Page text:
pg <- read_html("http://www.techstars.com/companies/")
html_nodes(pg, "table")
## {xml_nodeset (0)}

Now, let’s do it with splashr:

splash("localhost") %>% 
  render_html("http://www.techstars.com/companies/", wait=5) -> pg
html_nodes(pg, "table")
## {xml_nodeset (89)}
##  [1] <table class="table75"><tbody>\n<tr>\n<th>Status</th>\n        <th>Number of Com ...
##  [2] <table class="table75"><tbody>\n<tr>\n<th colspan="2">Impact</th>\n      </tr>\n ...
##  [3] <table class="table75"><tbody>\n<tr>\n<th>Class</th>\n        <th>#Co's</th>\n   ...
##  [4] <table><tbody>\n<tr>\n<th class="batch_class" colspan="4">Anywhere 2017 Q1</th>\ ...
##  [5] <table><tbody>\n<tr>\n<th class="batch_class" colspan="4">Atlanta 2016 Summer</t ...
##  [6] <table><tbody>\n<tr>\n<th class="batch_class" colspan="4">Austin 2013 Fall</th>\ ...
##  [7] <table><tbody>\n<tr>\n<th class="batch_class" colspan="4">Austin 2014 Summer</th ...
##  [8] <table><tbody>\n<tr>\n<th class="batch_class" colspan="4">Austin 2015 Spring</th ...
##  [9] <table><tbody>\n<tr>\n<th class="batch_class" colspan="4">Austin 2016 Spring</th ...
## [10] <table><tbody>\n<tr>\n<th class="batch_class" colspan="4">Barclays 2014</th>\n   ...
## [11] <table><tbody>\n<tr>\n<th class="batch_class" colspan="4">Barclays 2015 Spring</ ...
## [12] <table><tbody>\n<tr>\n<th class="batch_class" colspan="4">Barclays 2016 Winter</ ...
## [13] <table><tbody>\n<tr>\n<th class="batch_class" colspan="4">Barclays Cape Town 201 ...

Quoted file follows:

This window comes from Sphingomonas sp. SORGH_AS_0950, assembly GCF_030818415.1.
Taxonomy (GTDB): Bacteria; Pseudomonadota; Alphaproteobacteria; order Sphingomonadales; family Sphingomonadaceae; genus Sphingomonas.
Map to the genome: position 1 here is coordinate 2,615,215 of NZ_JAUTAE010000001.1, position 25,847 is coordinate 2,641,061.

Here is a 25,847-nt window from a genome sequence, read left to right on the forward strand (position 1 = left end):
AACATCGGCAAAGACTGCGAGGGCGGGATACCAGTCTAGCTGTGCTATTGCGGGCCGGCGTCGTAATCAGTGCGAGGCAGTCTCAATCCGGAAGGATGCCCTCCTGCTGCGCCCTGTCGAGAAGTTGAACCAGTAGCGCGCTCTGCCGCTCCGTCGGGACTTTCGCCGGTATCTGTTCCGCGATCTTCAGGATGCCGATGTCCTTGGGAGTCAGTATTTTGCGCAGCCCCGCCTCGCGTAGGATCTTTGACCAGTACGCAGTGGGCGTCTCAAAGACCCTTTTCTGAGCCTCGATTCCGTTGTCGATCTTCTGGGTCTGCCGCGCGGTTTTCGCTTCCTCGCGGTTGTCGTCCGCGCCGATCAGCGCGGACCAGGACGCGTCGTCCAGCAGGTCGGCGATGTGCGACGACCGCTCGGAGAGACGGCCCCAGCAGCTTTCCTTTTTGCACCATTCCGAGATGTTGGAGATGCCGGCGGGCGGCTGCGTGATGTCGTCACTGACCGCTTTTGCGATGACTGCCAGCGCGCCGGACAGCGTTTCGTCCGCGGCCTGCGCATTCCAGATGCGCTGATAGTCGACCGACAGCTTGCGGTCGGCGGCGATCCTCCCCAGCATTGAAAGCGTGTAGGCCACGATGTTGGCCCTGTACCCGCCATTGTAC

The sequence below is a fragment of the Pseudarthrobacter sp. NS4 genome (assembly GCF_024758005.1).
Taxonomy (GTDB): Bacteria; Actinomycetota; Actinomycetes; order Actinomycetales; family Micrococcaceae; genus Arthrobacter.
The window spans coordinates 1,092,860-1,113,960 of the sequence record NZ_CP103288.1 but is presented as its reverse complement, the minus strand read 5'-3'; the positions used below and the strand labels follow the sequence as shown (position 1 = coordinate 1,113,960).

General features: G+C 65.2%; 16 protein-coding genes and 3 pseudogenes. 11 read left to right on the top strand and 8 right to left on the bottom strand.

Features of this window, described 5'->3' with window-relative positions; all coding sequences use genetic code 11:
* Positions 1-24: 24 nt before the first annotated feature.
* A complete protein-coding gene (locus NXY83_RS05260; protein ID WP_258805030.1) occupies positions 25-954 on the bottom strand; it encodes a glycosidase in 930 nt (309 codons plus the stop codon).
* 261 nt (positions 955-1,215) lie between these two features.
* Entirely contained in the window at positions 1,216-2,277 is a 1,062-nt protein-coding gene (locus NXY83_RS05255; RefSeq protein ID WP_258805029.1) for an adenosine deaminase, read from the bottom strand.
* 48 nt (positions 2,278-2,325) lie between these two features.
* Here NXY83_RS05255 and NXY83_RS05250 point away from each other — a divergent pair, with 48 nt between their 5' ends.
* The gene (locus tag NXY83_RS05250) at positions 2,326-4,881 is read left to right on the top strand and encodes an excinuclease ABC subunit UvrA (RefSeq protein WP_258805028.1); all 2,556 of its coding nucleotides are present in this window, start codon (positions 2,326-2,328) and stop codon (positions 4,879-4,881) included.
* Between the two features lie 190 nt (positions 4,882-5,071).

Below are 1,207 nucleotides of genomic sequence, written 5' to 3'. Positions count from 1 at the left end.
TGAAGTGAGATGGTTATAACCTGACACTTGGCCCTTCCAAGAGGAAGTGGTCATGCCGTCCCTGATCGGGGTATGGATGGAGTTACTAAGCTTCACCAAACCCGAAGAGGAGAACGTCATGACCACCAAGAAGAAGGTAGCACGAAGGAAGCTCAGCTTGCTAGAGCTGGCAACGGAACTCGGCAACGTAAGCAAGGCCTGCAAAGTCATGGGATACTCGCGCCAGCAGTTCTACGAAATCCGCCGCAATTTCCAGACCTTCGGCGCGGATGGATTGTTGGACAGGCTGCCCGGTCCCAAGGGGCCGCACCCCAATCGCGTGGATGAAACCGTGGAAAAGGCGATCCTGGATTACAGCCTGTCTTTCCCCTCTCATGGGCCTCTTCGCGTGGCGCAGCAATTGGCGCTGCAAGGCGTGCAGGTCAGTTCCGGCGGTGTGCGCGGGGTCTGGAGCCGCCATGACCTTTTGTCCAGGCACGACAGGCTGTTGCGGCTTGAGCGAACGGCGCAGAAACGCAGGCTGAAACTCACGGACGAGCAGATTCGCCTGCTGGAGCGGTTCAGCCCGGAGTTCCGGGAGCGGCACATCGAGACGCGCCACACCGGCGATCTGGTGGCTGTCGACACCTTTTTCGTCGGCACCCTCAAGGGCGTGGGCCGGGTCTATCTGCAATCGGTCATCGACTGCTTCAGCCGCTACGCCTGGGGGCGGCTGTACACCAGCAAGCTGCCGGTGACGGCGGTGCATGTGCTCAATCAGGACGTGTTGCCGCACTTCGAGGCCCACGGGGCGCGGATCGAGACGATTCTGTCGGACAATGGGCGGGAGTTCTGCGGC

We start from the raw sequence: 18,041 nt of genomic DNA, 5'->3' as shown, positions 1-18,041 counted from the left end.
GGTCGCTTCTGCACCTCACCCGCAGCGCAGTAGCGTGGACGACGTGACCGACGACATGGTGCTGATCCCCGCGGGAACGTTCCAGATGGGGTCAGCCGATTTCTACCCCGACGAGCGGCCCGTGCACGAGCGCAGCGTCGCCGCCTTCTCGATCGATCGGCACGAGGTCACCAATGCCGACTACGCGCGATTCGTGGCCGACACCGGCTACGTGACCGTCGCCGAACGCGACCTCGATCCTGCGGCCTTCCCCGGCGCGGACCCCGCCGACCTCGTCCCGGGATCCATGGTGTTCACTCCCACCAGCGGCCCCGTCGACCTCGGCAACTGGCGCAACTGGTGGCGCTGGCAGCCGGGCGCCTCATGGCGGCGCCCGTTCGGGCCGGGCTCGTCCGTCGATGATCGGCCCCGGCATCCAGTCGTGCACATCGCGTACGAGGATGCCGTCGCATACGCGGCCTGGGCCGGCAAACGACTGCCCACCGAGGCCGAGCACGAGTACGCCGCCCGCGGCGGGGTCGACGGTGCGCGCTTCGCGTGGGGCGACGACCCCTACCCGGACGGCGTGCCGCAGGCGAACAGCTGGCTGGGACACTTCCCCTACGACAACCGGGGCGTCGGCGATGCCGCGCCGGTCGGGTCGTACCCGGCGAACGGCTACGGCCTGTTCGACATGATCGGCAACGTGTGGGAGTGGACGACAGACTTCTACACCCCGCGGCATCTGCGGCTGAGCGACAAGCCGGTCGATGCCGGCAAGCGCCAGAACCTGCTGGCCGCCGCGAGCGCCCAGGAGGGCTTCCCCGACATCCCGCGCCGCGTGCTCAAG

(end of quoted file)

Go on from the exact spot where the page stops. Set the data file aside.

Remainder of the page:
## [14] <table><tbody>\n<tr>\n<th class="batch_class" colspan="4">Barclays NYC 2015 Summ ...
## [15] <table><tbody>\n<tr>\n<th class="batch_class" colspan="4">Barclays NYC 2016 Summ ...
## [16] <table><tbody>\n<tr>\n<th class="batch_class" colspan="4">Barclays Tel Aviv 2016 ...
## [17] <table><tbody>\n<tr>\n<th class="batch_class" colspan="4">Berlin 2015 Summer</th ...
## [18] <table><tbody>\n<tr>\n<th class="batch_class" colspan="4">Berlin 2016 Summer</th ...
## [19] <table><tbody>\n<tr>\n<th class="batch_class" colspan="4">Boston 2009 Spring</th ...
## [20] <table><tbody>\n<tr>\n<th class="batch_class" colspan="4">Boston 2010 Spring</th ...
## ...##

We need to set the wait parameter (5 seconds was likely overkill) to give the javascript callbacks time to run. Now you can go crazy turning that into data.

Candid Camera

You can also take snapshots (pictures) of websites with splashr, like this (apologies if you start drooling on your keyboard):

splash("localhost") %>% 

The snapshot functions return magick objects, so you can do anything you’d like with them.

HARd Work

Since Splash is rendering the entire site (it’s a real browser), it knows all the information about the various components of a page and can return that in HAR format. You can retrieve this data and use John Harrison’s spiffy HARtools package to visualize and further analyze the data. For the sake of brevity, here’s just the main print() output from a site:

splash("localhost") %>% 

## --------HAR VERSION-------- 
## HAR specification version: 1.2 
## --------HAR CREATOR-------- 
## Created by: Splash 
## version: 2.3.1 
## --------HAR BROWSER--------